I'm not sure if I'm more gobsmacked that the Development Agency that investors in their region do less DD than that, or that they put so much faith in the kind of reports they get from people like NPL and NEL to confirm the commercial potential of the innovations they see.
Thursday, 17 January 2008
Manoj threw another great event tonight with interesting speakers and audience alike. Stuart Scott-Goldstone of Aaron and Partners gave a thorough introduction to the range of legal issues that startups face on raising their first round of venture capital. the long list or issues seemed seems like it must be scary to any startup listening! Doug Stellman of YFM Private Equity started his presentation with a disclaimer of small print lest any of us fancied investing. Interestingly the proportion of Software and IT deals had shrunk from around 35% in 2006 to 20% in 2007, apparently due to concerns about the ease with which software companies could be established. His presentation focused on the management team as a key driver for their investment decisions. He cited that he sees applicants with a management team with a prior record of success "more often than you'd think". Paul Barraclough of TecMentor praised the Crossing the Chasm approach to getting to early sales momentum in startups. For me, Pam Holland gave the star presentation- starting off with a video (link to follow if I can persuade Pam to let me upload it) portraying how rapidly Telecity had grown pre-dotcom crash. She explained how they'd managed the spectacular growth in staff numbers and the attendant HR issues. I loved the story about how she had to persuade the founder to go home for his meal in the evening to encourage the staff to go home at night- even if he returned later each night! She explained the "competency based" recruitment approach she used, biased towards the attitude and raw capabilities of the individual rather than solely their technical skill-set. She also related that it was a "little bit disappointing" when the share price slumped from £23.00 to 2.3p, and she had to handle a new set of challenges!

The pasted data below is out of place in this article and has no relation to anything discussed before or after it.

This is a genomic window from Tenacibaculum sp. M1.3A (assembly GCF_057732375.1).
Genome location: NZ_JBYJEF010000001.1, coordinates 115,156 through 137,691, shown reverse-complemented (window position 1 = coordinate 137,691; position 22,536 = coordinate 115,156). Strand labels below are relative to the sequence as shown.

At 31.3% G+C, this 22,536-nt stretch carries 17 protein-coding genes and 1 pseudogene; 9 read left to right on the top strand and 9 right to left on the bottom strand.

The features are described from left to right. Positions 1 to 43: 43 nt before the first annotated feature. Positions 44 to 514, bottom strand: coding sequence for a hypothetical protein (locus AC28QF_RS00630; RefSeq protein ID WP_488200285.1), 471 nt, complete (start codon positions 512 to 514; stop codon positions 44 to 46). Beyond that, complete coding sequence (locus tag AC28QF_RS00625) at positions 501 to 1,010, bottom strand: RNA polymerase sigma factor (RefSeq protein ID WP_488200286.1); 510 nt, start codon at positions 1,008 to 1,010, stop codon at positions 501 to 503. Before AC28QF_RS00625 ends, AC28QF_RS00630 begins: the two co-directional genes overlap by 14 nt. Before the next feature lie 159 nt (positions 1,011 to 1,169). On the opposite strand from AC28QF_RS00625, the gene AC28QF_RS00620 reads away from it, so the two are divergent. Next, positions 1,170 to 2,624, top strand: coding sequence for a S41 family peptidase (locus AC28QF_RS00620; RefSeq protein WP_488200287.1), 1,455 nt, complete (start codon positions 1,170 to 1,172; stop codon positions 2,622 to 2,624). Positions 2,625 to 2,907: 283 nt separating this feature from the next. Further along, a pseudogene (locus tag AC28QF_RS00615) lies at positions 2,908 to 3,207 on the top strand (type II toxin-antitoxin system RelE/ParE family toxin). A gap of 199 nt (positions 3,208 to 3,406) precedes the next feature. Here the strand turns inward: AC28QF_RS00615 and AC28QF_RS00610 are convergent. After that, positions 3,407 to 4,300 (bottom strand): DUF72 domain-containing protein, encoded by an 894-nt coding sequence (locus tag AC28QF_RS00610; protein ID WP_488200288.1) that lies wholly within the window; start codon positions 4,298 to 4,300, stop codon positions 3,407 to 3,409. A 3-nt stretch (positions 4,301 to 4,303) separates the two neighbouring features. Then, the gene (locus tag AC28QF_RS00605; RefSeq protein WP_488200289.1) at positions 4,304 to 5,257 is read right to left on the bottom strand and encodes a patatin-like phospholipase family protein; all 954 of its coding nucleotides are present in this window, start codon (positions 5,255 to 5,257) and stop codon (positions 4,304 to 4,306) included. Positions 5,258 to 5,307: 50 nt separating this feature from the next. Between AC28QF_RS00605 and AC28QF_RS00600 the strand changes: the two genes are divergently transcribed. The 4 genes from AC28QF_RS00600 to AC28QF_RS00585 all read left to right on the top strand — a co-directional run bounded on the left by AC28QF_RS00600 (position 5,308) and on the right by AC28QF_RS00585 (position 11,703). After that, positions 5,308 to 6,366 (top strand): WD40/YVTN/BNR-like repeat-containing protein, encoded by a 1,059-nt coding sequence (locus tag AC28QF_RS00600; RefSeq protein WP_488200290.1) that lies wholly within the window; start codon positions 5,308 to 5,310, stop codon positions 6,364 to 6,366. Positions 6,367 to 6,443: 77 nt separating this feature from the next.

Monday, 14 January 2008
Tom Hodgkinson at the Guardian has just published a bizzare piece about Facebook. Others better qualified will, I'm confident, tear it to pieces on a line-by-line basis, but I do get a little nervous that this view of the world it portrays. I recently met a very bright and capable young technologist, who'd done great work for charities on fundraising using some really creative techniques. Whilst he expressed interest in doing his own technology start-up one day, he came to the table with such a slanted view that "advertising was fundementally evil", that it makes me worry that Mr Hodgkinson represents a significant part of the population. Facebook is dammed in this piece by loose association (via a shared investor and a specialist fund) with the CIA- and thus makes the implication that Facebook is really a CIA vehicle. Is this level of paranoia really so far from being clinically recognisable?